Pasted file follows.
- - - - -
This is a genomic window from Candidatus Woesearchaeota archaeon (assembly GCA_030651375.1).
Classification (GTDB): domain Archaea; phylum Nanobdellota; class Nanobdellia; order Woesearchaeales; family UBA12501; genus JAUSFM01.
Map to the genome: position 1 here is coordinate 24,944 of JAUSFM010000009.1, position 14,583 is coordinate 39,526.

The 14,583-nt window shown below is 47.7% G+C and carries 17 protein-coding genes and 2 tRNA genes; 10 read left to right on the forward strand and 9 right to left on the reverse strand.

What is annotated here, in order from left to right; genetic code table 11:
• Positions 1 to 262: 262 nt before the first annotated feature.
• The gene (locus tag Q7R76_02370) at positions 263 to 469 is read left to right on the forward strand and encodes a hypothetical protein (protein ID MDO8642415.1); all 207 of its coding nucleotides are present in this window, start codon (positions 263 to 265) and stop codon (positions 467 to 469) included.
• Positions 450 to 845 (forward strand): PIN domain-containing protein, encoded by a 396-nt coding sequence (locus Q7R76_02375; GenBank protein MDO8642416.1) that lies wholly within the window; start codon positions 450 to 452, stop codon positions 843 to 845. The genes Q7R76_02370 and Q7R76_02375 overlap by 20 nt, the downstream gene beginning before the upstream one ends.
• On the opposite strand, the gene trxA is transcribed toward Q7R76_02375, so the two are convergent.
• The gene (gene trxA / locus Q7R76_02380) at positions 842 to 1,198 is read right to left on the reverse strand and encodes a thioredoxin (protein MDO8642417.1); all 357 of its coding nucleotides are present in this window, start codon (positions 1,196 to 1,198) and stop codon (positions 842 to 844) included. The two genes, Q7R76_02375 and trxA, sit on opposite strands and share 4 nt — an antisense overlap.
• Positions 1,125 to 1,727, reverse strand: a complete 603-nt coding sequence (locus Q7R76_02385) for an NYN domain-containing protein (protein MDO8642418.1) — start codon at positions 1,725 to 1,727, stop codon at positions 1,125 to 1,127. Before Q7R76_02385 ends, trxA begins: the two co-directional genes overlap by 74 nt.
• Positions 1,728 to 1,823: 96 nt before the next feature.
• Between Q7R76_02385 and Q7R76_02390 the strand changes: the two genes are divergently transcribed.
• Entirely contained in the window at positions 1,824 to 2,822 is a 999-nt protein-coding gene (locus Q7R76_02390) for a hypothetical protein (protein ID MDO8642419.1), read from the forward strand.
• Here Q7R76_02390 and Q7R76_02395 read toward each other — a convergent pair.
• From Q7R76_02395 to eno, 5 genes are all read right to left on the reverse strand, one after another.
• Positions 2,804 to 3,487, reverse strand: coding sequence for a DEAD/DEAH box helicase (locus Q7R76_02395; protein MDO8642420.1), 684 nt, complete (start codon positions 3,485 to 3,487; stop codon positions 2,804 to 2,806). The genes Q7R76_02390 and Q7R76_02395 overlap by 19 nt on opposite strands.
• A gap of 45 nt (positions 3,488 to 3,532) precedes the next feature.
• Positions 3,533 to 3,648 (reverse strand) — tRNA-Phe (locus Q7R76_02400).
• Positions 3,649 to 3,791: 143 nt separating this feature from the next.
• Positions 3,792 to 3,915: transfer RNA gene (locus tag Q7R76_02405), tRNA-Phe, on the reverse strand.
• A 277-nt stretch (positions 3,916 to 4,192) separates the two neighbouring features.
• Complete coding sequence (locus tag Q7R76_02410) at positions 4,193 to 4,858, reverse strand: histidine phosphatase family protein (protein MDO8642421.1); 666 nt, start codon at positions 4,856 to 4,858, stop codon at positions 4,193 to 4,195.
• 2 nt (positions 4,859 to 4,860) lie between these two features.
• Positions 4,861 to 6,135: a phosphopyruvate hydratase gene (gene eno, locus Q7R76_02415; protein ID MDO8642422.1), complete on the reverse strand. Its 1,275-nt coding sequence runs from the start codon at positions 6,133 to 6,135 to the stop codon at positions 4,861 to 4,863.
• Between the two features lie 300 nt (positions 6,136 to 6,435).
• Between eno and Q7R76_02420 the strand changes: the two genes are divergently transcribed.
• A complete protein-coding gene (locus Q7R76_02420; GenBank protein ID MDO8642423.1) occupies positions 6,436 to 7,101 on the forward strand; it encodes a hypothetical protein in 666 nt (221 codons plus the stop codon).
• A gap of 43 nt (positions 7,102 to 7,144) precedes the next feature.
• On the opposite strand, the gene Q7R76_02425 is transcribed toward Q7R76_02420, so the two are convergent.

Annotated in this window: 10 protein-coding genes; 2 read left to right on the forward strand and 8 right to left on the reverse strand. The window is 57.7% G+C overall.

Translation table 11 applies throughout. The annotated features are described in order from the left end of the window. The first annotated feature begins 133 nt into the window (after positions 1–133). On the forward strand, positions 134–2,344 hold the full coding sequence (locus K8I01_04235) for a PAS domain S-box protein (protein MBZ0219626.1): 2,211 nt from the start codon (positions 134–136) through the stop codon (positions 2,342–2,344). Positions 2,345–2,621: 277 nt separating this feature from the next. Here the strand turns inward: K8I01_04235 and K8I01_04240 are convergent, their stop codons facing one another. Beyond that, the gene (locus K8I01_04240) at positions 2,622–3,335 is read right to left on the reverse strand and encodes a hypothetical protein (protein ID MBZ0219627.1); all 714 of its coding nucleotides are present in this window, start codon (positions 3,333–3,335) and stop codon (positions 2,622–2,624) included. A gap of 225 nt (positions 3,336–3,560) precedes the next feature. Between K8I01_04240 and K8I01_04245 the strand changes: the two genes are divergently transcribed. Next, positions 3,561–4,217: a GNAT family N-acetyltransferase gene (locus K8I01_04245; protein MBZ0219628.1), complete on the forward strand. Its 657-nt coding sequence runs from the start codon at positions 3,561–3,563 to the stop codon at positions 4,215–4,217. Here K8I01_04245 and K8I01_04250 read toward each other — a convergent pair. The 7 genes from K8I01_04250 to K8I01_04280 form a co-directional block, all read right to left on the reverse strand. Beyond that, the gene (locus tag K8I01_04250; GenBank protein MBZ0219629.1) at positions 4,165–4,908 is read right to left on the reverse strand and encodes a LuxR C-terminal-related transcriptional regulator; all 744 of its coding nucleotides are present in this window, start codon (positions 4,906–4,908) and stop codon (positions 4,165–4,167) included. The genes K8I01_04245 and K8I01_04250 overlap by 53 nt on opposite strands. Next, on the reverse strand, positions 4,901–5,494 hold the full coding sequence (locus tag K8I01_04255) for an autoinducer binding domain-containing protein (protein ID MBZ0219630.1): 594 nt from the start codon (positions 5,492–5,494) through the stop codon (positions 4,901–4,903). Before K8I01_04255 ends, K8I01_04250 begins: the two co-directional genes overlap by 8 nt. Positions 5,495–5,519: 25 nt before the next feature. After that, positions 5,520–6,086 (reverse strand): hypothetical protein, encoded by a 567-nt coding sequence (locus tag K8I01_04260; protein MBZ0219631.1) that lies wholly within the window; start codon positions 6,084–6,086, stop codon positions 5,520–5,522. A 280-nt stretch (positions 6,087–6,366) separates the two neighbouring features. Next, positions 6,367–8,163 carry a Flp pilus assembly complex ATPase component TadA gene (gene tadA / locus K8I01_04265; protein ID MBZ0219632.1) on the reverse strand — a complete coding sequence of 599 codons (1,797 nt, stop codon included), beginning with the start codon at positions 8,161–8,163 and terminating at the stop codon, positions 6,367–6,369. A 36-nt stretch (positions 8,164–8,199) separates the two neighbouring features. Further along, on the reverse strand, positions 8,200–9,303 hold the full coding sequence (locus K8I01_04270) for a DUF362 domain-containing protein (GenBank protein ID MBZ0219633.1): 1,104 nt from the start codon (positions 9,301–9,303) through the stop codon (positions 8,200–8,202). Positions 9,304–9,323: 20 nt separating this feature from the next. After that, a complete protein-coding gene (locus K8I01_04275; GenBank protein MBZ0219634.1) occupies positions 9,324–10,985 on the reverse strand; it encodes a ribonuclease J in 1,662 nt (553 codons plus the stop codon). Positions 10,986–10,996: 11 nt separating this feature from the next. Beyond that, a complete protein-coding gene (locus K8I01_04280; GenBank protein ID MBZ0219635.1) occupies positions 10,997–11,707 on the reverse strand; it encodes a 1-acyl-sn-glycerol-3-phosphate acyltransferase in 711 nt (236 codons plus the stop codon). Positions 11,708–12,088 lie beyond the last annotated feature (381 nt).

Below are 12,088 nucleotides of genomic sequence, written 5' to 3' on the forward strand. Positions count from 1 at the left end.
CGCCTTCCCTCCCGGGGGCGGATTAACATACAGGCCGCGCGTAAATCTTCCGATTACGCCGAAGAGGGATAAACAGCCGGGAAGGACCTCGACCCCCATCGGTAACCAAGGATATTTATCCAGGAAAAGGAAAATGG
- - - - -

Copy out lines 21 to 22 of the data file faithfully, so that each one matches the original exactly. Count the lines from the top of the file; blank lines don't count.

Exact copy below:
• Positions 3,792 to 3,915: transfer RNA gene (locus tag Q7R76_02405), tRNA-Phe, on the reverse strand.
• A 277-nt stretch (positions 3,916 to 4,192) separates the two neighbouring features.